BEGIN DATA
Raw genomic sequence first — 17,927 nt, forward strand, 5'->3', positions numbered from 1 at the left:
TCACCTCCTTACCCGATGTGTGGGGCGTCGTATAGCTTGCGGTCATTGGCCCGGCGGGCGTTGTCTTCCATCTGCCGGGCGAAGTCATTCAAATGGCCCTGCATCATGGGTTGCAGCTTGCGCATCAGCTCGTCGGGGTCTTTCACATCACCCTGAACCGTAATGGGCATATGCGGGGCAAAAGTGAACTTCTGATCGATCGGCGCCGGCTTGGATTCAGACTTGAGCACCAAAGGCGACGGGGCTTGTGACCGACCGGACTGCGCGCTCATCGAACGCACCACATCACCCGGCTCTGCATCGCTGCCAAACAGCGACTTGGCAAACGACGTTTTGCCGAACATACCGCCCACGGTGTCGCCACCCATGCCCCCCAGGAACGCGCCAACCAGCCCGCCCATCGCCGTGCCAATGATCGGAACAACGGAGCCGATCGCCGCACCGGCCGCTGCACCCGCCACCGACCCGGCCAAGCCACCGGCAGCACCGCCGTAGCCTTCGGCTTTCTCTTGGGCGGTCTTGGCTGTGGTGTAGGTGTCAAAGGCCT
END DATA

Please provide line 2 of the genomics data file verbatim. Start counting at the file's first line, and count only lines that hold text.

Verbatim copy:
TCACCTCCTTACCCGATGTGTGGGGCGTCGTATAGCTTGCGGTCATTGGCCCGGCGGGCGTTGTCTTCCATCTGCCGGGCGAAGTCATTCAAATGGCCCTGCATCATGGGTTGCAGCTTGCGCATCAGCTCGTCGGGGTCTTTCACATCACCCTGAACCGTAATGGGCATATGCGGGGCAAAAGTGAACTTCTGATCGATCGGCGCCGGCTTGGATTCAGACTTGAGCACCAAAGGCGACGGGGCTTGTGACCGACCGGACTGCGCGCTCATCGAACGCACCACATCACCCGGCTCTGCATCGCTGCCAAACAGCGACTTGGCAAACGACGTTTTGCCGAACATACCGCCCACGGTGTCGCCACCCATGCCCCCCAGGAACGCGCCAACCAGCCCGCCCATCGCCGTGCCAATGATCGGAACAACGGAGCCGATCGCCGCACCGGCCGCTGCACCCGCCACCGACCCGGCCAAGCCACCGGCAGCACCGCCGTAGCCTTCGGCTTTCTCTTGGGCGGTCTTGGCTGTGGTGTAGGTGTCAAAGGCCT